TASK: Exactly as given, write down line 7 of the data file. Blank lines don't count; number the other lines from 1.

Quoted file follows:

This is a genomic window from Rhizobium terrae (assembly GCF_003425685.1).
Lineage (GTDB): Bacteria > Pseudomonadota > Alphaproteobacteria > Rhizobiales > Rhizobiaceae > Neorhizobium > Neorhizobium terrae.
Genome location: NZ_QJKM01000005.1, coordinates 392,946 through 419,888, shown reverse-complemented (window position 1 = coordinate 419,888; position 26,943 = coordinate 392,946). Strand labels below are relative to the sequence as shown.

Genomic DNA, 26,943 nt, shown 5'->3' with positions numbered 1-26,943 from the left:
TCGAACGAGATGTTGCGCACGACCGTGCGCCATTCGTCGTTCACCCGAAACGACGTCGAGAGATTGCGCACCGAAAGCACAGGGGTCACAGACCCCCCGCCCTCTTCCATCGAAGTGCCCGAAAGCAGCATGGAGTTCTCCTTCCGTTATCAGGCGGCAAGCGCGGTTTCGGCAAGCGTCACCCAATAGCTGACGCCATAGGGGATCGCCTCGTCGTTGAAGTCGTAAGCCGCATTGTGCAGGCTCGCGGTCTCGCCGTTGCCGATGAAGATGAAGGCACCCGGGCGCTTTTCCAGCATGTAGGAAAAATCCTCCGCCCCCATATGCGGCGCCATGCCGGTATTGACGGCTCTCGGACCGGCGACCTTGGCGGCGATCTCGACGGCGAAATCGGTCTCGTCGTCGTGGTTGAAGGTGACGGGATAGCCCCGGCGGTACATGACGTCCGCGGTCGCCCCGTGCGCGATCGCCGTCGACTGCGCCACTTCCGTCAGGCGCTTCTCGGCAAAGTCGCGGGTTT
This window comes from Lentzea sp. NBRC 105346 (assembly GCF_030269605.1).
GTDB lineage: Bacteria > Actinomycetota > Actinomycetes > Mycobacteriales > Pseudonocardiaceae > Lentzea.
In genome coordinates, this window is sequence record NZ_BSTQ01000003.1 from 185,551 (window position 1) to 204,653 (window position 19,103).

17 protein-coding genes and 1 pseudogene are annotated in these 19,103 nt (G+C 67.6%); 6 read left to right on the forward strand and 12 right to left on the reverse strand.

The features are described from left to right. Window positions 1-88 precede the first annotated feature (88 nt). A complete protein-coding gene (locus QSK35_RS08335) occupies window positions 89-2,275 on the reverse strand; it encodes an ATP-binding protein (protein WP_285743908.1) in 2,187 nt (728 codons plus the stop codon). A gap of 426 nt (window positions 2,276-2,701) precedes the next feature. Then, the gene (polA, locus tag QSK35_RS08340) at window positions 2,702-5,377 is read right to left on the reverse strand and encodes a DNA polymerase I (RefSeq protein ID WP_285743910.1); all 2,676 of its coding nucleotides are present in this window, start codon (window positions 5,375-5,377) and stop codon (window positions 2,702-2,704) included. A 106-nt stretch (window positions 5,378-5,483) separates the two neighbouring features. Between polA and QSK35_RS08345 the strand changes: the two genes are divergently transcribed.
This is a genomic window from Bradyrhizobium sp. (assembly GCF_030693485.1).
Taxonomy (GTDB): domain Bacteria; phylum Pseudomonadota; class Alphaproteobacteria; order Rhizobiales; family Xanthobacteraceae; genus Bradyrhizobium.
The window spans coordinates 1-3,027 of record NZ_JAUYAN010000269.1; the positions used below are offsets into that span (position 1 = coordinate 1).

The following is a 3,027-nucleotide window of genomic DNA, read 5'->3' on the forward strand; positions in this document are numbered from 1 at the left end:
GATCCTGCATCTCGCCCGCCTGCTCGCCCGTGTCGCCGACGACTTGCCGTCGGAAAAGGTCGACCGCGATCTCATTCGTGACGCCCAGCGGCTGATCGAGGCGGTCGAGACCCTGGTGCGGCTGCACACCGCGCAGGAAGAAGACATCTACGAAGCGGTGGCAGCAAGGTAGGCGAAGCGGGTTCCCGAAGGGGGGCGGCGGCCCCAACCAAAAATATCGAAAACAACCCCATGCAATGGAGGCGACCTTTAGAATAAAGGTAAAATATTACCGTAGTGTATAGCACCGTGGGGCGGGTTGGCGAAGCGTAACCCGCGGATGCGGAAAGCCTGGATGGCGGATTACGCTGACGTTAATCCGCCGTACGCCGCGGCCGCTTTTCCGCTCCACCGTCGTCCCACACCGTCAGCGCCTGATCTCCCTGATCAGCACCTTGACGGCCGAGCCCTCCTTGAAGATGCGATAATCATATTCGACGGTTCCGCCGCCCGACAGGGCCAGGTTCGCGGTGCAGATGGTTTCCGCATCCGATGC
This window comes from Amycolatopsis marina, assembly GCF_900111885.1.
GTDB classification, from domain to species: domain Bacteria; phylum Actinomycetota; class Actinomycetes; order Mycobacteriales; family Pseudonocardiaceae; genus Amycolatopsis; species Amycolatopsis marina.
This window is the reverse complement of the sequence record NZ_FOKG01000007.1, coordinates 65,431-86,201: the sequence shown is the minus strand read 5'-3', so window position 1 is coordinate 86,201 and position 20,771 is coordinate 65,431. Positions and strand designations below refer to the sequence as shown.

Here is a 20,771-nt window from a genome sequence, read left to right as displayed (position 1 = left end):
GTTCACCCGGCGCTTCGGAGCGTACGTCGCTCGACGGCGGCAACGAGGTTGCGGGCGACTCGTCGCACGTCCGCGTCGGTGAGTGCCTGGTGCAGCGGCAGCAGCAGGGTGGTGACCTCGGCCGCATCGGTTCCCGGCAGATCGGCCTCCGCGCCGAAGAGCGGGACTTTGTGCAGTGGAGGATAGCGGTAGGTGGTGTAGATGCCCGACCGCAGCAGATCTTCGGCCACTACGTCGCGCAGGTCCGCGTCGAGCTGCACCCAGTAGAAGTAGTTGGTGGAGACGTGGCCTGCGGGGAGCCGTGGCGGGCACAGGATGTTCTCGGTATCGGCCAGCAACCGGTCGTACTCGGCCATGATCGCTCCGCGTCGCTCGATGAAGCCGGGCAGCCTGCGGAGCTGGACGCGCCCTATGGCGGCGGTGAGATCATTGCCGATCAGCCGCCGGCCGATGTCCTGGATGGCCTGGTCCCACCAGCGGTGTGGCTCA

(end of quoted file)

GTDB lineage: Bacteria > Actinomycetota > Actinomycetes > Mycobacteriales > Pseudonocardiaceae > Lentzea.